Diversity and convergence of mechanisms involved in pyrethroid resistance in the stored grain weevils, Sitophilus spp.


Target-site mutations and changes in insect metabolism or behavior are common mechanisms in insecticide-resistant insects. The co-occurrence of such mechanisms in a pest strain is a prominent threat to their management, particularly when alternative compounds are scarce. Pyrethroid resistance among stored grain weevils (i.e., Sitophilus spp.) is an example of a long-standing concern, for which reports of resistance generally focus on a single mechanism in a single species. Here, we investigated pyrethroid resistance in maize and rice weevils (i.e., Sitophilus zeamais and S. oryzae), exploring potential knockdown resistance (kdr) mutations in their sodium channels (primary site for pyrethroid actions) and potential changes in their detoxification and walking processes. Resistance in pyrethroid-resistant rice weevils was associated with the combination of a kdr mutation (L1014F) and increases in walking and detoxification activities, while another kdr mutation (T929I) combined with increases in walking activity were the primary pyrethroid resistance mechanisms in maize weevils. Our results suggest that the selection of pyrethroid-resistant individuals in these weevil species may result from multiple and differential mechanisms because the L1014F mutation was only detected in Latin American rice weevils (e.g., Brazil, Argentina and Uruguay), not in Australian and Turkish rice weevils or Brazilian maize weevils.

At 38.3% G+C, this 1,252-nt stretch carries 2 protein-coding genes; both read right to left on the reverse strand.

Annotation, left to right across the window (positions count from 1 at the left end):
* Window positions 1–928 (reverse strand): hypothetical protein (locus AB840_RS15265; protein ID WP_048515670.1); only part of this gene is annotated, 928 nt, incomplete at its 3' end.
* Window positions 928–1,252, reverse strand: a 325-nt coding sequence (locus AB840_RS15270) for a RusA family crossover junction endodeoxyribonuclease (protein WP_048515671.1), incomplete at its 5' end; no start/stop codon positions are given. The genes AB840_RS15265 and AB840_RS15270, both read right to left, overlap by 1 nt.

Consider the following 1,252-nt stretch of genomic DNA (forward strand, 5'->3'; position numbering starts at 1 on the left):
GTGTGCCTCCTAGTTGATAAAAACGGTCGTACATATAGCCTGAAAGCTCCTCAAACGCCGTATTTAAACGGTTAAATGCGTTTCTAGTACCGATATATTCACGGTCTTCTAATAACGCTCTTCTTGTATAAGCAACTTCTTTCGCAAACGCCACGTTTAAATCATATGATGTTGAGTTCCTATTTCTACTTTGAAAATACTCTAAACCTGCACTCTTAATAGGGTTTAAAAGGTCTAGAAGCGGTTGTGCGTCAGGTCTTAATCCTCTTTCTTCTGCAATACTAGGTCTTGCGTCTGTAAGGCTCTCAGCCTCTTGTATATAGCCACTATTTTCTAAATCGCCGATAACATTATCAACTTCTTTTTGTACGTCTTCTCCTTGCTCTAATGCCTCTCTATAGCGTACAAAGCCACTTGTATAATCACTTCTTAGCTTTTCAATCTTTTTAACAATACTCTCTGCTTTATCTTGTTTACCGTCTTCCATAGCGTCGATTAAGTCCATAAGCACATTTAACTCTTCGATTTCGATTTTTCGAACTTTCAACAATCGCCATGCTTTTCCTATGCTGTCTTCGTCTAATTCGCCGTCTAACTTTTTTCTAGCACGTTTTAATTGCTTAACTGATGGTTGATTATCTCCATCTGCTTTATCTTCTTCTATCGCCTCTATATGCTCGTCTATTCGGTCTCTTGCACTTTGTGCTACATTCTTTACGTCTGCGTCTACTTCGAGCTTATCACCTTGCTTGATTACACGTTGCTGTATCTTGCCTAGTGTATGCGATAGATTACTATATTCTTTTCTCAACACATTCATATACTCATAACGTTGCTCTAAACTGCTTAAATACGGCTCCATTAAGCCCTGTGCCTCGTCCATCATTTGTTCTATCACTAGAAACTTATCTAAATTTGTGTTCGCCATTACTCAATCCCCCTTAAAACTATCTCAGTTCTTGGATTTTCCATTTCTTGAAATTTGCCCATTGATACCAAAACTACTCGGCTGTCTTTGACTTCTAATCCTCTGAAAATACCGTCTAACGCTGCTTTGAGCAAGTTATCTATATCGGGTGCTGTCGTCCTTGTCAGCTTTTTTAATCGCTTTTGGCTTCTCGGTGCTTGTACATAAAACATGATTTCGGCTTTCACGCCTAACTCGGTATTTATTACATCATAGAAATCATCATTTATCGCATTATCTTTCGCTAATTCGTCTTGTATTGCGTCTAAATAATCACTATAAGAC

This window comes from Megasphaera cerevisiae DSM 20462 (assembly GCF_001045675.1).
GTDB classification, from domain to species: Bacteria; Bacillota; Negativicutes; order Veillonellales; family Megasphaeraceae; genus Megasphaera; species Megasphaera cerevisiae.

The overuse of dichlorodiphenyltrichloroethane (i.e., DDT) up to the 1980’s and more recently of other synthetic insecticides (e.g., pyrethroids) for controlling stored product insect pests has contributed to the selection of insecticide-resistant strains, leading to severe economic losses in storage facilities worldwide. Regarding the pyrethroid insecticides, the resistance management is complicated because resistance occurs in a variety of forms, including reduced insecticide penetration, metabolic resistance (through detoxification enzymes), behavioral resistance and target-site alterations1,2. Although the pyrethroid insecticides exert their toxicity primarily by disrupting the function of the voltage-gated sodium channels in excitable cells3,4,5,6,7,8, these compounds also have secondary action targets (e.g., ionic imbalance and osmoregulatory dysfunction) that contribute to their activity9,10,11.

Multiple and distinct pyrethroid resistance mechanisms have been investigated in toxicological studies with focus on the contribution of the major mechanism, which includes target-site mutations (known as knockdown “kdr” resistance) and/or metabolic-based resistance12,13,14,15,16,17. The co-occurrence of distinct and multiple pyrethroid resistance mechanisms threatens resistance management strategies, with the threat particularly acute when alternative compounds are scarce, as is the case with stored grain weevils. Thus, it is essential to evaluate the potential of other classes of insecticides such as neonicotinoids, oxidiazines and spinosyns to control resistance populations of stored grain weevils.

Most of the losses in stored grains are caused by insect pests among which the grain weevils of the genus Sitophilus (e.g., the maize weevil Sitophilus zeamais Motsch. and the rice weevil Sitophilus oryzae L.) are particularly destructive18,19. The maize weevils, Sitophilus zeamais Motsch., and the rice weevil, Sitophilus oryzae L., are cosmopolitan and a major concern in tropical and subtropical regions, conditions that also occur in the Neotropical region20,21. Despite the economic importance of insecticide resistance in stored grain insect pests in general and grain weevils in particular22,23, studies on insecticide resistance are relatively limited for grain weevil species and do not usually explore the underlying molecular basis of the phenomenon24,25,26.